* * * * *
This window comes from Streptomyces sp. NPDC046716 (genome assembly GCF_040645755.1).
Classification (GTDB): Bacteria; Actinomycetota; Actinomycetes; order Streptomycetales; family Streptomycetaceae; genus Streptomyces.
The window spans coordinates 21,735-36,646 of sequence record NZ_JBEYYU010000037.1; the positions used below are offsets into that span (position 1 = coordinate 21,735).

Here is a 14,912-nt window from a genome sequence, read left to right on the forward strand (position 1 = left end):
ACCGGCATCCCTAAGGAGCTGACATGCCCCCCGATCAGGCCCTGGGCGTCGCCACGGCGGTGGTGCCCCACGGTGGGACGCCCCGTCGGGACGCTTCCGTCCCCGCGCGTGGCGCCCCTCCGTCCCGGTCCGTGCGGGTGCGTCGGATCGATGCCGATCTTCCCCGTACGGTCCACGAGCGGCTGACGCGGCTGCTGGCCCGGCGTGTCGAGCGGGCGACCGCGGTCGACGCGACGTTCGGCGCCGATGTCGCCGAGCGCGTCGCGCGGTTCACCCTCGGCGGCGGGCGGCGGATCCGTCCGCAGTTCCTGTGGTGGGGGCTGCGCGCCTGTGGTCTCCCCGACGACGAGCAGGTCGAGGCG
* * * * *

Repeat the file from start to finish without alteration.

This window comes from Streptomyces sp. NPDC046716 (genome assembly GCF_040645755.1).
Classification (GTDB): Bacteria; Actinomycetota; Actinomycetes; order Streptomycetales; family Streptomycetaceae; genus Streptomyces.
The window spans coordinates 21,735-36,646 of sequence record NZ_JBEYYU010000037.1; the positions used below are offsets into that span (position 1 = coordinate 21,735).

Here is a 14,912-nt window from a genome sequence, read left to right on the forward strand (position 1 = left end):
ACCGGCATCCCTAAGGAGCTGACATGCCCCCCGATCAGGCCCTGGGCGTCGCCACGGCGGTGGTGCCCCACGGTGGGACGCCCCGTCGGGACGCTTCCGTCCCCGCGCGTGGCGCCCCTCCGTCCCGGTCCGTGCGGGTGCGTCGGATCGATGCCGATCTTCCCCGTACGGTCCACGAGCGGCTGACGCGGCTGCTGGCCCGGCGTGTCGAGCGGGCGACCGCGGTCGACGCGACGTTCGGCGCCGATGTCGCCGAGCGCGTCGCGCGGTTCACCCTCGGCGGCGGGCGGCGGATCCGTCCGCAGTTCCTGTGGTGGGGGCTGCGCGCCTGTGGTCTCCCCGACGACGAGCAGGTCGAGGCG